Factors that will Lead to the Success of the Unity Government

Any power-sharing arrangement, in essence, requires bringing together all major parts of the society and offering them a share of power. Thus, for any power-sharing arrangement to take hold in South Sudan, it must rebuild trust amongst all stakeholders in the conflict, from the disarmament, demobilization, and reintegration (DDR) of different factions to competing security forces, and enforce justice and accountability, revitalize civil society groups, and equally distribute natural resources amongst all groups. Building trust is essential in any peacebuilding initiative. Without a robust relationship of trust between Kiir and Machar in particular, but also, among splinter groups, the power-sharing arrangement will fail and could conceivably even propagate more insecurity, as occurred in the case of the August 2015 power-sharing agreement. The deal broke down because Vice President Machar was removed following President Kiir’s announcement that Machar had attempted a coup. This pitted the Dinka ethnic group aligned with Kiir and those from the Nuer ethnic group who supported Machar against each other (Roach, 2016; Sperber, 2016). Another factor that can lead to the success of a power-sharing arrangement is building trust amongst the new cabinet members. For the power-sharing arrangement to function effectively, both President Kiir and Vice President Machar need to create an atmosphere of trust on both sides during the transitional period. Long-term peace depends upon the intentions and actions of all the parties to the power-sharing agreement, and the main challenge will be to move from well-intended words to effective actions.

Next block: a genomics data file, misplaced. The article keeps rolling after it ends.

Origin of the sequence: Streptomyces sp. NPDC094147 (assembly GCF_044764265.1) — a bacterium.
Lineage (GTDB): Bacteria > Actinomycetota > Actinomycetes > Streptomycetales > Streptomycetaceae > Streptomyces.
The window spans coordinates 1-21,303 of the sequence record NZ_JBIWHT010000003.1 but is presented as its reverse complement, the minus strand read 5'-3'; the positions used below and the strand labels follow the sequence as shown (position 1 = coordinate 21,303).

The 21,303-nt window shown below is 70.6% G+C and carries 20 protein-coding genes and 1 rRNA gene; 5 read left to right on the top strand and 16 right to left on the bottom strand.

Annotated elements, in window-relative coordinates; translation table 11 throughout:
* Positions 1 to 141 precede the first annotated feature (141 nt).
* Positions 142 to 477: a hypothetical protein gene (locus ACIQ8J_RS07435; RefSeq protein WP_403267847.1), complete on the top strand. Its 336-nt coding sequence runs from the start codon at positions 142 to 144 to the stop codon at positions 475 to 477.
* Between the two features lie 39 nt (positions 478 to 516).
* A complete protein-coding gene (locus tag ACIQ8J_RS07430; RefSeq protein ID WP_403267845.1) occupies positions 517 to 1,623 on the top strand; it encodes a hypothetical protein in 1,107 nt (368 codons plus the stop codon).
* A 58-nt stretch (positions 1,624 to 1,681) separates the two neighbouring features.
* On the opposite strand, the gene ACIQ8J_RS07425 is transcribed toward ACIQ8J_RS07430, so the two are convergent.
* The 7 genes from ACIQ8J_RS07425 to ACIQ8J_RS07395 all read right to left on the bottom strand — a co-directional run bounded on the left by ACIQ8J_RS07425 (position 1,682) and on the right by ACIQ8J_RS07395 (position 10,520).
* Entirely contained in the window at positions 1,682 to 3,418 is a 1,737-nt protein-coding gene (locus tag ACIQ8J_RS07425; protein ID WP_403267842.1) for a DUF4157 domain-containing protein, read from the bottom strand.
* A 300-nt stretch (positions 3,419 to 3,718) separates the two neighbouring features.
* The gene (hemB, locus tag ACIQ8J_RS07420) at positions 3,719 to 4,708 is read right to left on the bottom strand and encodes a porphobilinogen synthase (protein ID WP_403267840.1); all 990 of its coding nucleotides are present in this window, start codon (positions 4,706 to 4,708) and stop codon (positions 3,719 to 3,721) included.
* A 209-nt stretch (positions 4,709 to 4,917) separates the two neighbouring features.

Also, peace and security depend on disarming the various rebel groups within the country. Accordingly, security sector reforms should be implemented as a peace-building tool to help with the integration of the various armed groups. The security sector reform must emphasize reorganizing former combatants into a national army, police, and other security forces. Real accountability measures addressing rebels and their use to foment new conflicts are needed so that ex-combatants, newly integrated, no longer impede the country’s peace and stability. If done properly, such a disarmament, demobilization, and reintegration (DDR) would reinforce peace by fostering mutual trust between former adversaries and encouraging further disarmament along with many of the combatant’s transition to civilian life. Hence, the security sector reform should include depoliticizing South Sudan’s security forces. A successful disarmament, demobilization, and reintegration (DDR) program would also pave the way for future stability and development. Conventional wisdom holds that integrating former rebels or combatants into a new force can be used to build a unified national character (Lamb & Stainer, 2018). The unity government, in coordination with the United Nations (UN), the African Union (AU), Inter-Governmental Authority on Development (IGAD), and other agencies, should undertake the task of disarming and reintegrating ex-combatants into civilian life while aiming at community-based security and a top-down approach.